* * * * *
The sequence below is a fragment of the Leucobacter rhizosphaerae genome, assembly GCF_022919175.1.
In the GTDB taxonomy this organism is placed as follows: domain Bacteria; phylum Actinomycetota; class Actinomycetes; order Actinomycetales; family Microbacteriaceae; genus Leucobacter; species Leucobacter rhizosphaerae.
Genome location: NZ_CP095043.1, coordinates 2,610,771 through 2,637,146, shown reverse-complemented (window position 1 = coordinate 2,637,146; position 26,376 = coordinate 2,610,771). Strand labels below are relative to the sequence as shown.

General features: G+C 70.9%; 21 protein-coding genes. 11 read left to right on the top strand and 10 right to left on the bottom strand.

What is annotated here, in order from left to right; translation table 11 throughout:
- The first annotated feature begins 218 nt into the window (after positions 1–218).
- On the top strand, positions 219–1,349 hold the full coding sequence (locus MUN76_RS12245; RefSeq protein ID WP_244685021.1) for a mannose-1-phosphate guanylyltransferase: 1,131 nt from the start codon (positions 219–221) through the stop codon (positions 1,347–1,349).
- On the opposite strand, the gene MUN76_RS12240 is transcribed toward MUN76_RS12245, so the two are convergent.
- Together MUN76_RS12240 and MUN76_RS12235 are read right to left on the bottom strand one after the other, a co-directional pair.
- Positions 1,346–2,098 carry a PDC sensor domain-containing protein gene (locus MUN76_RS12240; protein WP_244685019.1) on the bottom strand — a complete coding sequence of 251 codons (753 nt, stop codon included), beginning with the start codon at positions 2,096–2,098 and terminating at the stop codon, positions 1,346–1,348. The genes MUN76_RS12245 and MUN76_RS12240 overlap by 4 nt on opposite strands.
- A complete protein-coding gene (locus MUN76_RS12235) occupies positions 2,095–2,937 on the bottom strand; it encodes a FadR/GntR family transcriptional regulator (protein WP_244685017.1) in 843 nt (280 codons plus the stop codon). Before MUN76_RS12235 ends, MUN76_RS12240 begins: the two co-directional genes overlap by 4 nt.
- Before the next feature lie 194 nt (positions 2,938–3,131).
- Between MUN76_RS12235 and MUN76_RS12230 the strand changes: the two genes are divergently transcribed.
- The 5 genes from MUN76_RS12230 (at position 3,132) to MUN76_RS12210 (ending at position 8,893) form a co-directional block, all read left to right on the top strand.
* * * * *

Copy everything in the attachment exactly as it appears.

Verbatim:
The sequence below is a fragment of the Leucobacter rhizosphaerae genome, assembly GCF_022919175.1.
In the GTDB taxonomy this organism is placed as follows: domain Bacteria; phylum Actinomycetota; class Actinomycetes; order Actinomycetales; family Microbacteriaceae; genus Leucobacter; species Leucobacter rhizosphaerae.
Genome location: NZ_CP095043.1, coordinates 2,610,771 through 2,637,146, shown reverse-complemented (window position 1 = coordinate 2,637,146; position 26,376 = coordinate 2,610,771). Strand labels below are relative to the sequence as shown.

General features: G+C 70.9%; 21 protein-coding genes. 11 read left to right on the top strand and 10 right to left on the bottom strand.

What is annotated here, in order from left to right; translation table 11 throughout:
- The first annotated feature begins 218 nt into the window (after positions 1–218).
- On the top strand, positions 219–1,349 hold the full coding sequence (locus MUN76_RS12245; RefSeq protein ID WP_244685021.1) for a mannose-1-phosphate guanylyltransferase: 1,131 nt from the start codon (positions 219–221) through the stop codon (positions 1,347–1,349).
- On the opposite strand, the gene MUN76_RS12240 is transcribed toward MUN76_RS12245, so the two are convergent.
- Together MUN76_RS12240 and MUN76_RS12235 are read right to left on the bottom strand one after the other, a co-directional pair.
- Positions 1,346–2,098 carry a PDC sensor domain-containing protein gene (locus MUN76_RS12240; protein WP_244685019.1) on the bottom strand — a complete coding sequence of 251 codons (753 nt, stop codon included), beginning with the start codon at positions 2,096–2,098 and terminating at the stop codon, positions 1,346–1,348. The genes MUN76_RS12245 and MUN76_RS12240 overlap by 4 nt on opposite strands.
- A complete protein-coding gene (locus MUN76_RS12235) occupies positions 2,095–2,937 on the bottom strand; it encodes a FadR/GntR family transcriptional regulator (protein WP_244685017.1) in 843 nt (280 codons plus the stop codon). Before MUN76_RS12235 ends, MUN76_RS12240 begins: the two co-directional genes overlap by 4 nt.
- Before the next feature lie 194 nt (positions 2,938–3,131).
- Between MUN76_RS12235 and MUN76_RS12230 the strand changes: the two genes are divergently transcribed.
- The 5 genes from MUN76_RS12230 (at position 3,132) to MUN76_RS12210 (ending at position 8,893) form a co-directional block, all read left to right on the top strand.